At our best moments, we actually felt fortunate knowing that we had two different ways we could try to create our family, whereas other people (either because they aren't interested in adoption or because they know that that is their only option) only had one way. At our worst moments, of course, well that's another story. But we definitely had a number of sustained, optimistic, bright moments as a result of knowing that we had more than one option.”
“I have been there. Two MCs in a row, and people kept telling me how “lucky” I was that I kept getting pregnant (I was 42ish). I certainly didn't feel very lucky, with no baby to show. When I got pregnant for the third time, I was a little annoyed -- I even had to reschedule my IVF consultation "just in case" I didn't need to bother with it, but since my prior two pregnancies didn't work out I had no reason to believe that this one would be any different. We were shocked when we saw a strong heartbeat a few weeks later and amazed when all of the testing came back ok. Now the baby is almost one, so I know that these happy results can indeed occur.
“But I also know how hard it is when going through the process. And how everyone's well-meaning advice can ring hollow when nothing seems to be working. But, I learned that the doctors can be right. It only takes one good egg/sperm. So hang in there and just know that there are many of us out there.”
“Just to echo many of the previous comments - I'm really glad you raised the issue. Miscarriage is often such a taboo topic and I think the lack of public discourse often makes it all the more isolating. In trying to have a second child, I've been pregnant three times over the past year. The first two pregnancies resulted in miscarriages circa 8 weeks. I'm happy to say that the third is now a healthy viable second trimester pregnancy! I struggled with my own expectations about what should happen when. Getting pregnant/staying pregnant with my first had been so easy. What I tried to hold on to, looking around at friends who were struggling to get pregnant, or those who were dealing with children born with special needs, was the fact that many of us face personal challenges when it comes to creating family, and this happened to be mine. Not always an easy task, I know.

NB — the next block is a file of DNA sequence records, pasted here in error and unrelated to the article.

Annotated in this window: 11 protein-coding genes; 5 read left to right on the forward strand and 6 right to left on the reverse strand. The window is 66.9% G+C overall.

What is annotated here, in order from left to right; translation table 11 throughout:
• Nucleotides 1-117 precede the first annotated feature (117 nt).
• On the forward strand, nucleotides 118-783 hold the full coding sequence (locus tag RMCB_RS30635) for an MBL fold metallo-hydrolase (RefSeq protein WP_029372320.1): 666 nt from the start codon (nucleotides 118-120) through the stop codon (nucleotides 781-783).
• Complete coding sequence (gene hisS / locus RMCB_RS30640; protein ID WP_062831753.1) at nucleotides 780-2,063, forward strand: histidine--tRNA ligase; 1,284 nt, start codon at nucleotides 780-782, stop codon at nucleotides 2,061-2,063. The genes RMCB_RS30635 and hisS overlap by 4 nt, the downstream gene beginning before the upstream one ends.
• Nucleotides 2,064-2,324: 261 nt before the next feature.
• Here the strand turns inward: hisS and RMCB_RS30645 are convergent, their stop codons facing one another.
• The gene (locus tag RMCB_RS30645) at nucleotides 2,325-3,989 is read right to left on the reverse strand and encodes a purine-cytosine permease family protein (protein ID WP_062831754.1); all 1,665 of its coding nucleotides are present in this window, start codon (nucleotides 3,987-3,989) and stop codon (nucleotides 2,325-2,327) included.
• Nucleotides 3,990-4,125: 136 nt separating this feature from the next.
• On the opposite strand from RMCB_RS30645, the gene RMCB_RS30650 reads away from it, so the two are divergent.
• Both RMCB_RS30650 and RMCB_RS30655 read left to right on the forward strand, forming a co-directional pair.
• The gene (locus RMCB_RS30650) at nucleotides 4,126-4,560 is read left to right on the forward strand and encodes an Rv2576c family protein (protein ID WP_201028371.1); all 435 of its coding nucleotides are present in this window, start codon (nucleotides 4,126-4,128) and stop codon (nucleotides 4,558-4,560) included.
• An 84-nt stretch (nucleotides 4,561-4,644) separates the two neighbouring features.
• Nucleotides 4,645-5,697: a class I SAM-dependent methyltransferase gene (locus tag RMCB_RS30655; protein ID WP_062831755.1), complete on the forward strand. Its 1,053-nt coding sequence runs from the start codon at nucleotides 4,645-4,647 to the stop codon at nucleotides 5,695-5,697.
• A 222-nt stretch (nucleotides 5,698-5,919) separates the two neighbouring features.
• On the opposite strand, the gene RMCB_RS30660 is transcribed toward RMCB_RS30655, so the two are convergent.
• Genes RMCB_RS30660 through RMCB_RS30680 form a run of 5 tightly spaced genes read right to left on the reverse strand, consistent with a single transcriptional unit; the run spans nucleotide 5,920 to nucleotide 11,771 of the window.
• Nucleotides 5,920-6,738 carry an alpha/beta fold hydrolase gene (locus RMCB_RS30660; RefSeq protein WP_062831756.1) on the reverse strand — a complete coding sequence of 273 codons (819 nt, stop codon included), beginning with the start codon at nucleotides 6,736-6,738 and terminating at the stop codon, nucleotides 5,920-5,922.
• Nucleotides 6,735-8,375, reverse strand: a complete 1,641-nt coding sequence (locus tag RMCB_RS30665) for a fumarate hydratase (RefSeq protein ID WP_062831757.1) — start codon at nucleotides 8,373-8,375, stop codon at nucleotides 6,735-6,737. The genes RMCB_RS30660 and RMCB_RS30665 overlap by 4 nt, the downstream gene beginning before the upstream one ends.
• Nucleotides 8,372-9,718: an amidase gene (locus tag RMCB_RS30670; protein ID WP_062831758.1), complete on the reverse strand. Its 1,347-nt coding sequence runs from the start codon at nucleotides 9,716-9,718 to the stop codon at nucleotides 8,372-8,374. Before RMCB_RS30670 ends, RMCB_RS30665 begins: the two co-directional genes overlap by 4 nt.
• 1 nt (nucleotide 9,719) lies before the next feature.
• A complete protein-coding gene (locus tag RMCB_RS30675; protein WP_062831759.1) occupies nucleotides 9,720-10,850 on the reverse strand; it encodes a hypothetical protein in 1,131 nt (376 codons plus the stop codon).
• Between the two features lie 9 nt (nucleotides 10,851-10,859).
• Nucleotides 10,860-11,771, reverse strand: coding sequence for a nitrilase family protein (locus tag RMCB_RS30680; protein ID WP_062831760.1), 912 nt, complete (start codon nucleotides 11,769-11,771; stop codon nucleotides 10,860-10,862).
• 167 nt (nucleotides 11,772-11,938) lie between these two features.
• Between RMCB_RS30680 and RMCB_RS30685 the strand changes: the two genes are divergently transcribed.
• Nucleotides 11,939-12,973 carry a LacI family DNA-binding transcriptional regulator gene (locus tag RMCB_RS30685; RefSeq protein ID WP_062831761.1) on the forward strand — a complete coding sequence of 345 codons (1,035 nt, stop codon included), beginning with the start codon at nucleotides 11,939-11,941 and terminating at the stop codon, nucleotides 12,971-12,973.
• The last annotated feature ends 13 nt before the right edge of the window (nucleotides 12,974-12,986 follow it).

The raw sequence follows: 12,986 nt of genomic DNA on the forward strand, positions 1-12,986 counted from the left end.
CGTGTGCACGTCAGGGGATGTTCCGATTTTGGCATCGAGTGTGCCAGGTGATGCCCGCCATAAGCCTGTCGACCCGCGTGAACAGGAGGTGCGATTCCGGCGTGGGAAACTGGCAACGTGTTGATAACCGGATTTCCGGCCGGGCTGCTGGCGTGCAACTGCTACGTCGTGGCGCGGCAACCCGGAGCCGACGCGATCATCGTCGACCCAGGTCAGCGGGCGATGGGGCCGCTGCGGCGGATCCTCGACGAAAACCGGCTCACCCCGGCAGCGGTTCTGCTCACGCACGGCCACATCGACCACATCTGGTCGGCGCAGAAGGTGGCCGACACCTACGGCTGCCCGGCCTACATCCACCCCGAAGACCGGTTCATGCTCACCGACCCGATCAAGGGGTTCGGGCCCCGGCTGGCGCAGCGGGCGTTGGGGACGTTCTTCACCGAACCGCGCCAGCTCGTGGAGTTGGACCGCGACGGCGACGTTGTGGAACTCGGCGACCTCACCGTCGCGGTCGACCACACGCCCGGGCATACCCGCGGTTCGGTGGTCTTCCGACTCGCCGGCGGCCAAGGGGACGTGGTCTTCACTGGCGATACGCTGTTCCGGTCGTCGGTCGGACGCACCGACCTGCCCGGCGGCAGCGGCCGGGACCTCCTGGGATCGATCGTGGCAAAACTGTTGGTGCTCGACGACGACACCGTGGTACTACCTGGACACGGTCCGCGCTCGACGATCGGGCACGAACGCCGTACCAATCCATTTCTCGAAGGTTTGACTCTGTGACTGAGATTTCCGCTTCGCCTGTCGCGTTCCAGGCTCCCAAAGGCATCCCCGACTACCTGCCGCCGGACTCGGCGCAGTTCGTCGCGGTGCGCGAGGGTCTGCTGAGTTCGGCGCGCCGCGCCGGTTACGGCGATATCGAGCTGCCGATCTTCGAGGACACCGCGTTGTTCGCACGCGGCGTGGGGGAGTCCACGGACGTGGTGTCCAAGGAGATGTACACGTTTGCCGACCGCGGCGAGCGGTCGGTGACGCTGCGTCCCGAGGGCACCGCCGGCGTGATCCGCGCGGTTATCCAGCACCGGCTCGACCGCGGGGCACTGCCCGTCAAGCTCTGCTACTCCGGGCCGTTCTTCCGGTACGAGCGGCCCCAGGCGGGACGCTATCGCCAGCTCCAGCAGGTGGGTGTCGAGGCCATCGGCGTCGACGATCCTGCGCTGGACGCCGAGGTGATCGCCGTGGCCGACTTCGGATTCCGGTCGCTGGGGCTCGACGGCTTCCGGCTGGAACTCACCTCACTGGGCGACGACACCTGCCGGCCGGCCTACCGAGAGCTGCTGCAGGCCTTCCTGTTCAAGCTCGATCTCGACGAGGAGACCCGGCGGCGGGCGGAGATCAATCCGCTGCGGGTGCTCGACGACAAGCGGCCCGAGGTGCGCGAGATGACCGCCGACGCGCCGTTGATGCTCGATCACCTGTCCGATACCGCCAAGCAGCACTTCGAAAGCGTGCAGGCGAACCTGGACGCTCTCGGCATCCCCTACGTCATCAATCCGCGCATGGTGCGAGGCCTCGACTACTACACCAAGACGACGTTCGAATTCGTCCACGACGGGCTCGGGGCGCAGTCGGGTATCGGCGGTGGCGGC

Though I choose to stay away from advanced fertility care, I was always happy to be reminded that there are some pretty amazing practitioners out there doing pretty amazing things should I want/need it. I will say that I was often disappointed with my OB visits (and I tried a few since my care fell out of my homebirth midwife's scope of practice). Finding compassionate care was difficult. I felt there was a lot of fear mongering and I wasn't ready to give up on the two miscarriages being tragic, unfortunate, unlikely, but NORMAL events. I will say that Dr. Phyllis Hyde (hematologist, internist, oncologist - Brooklyn Heights), who did the follow-up assessment to my basic thrombophilia panel, was AMAZING, and everything a doctor/practice should be. I highly recommend her care if you are checking for any clotting/blood related issues.”
“I have total four miscarriages between 2009 and 2012. Things got difficult after having my first child. There is no solid reason for what happened because I had a normal first pregnancy. We are not going to use advanced medical treatments to get pregnant, but to keep doing “what married couples do” (wink wink).”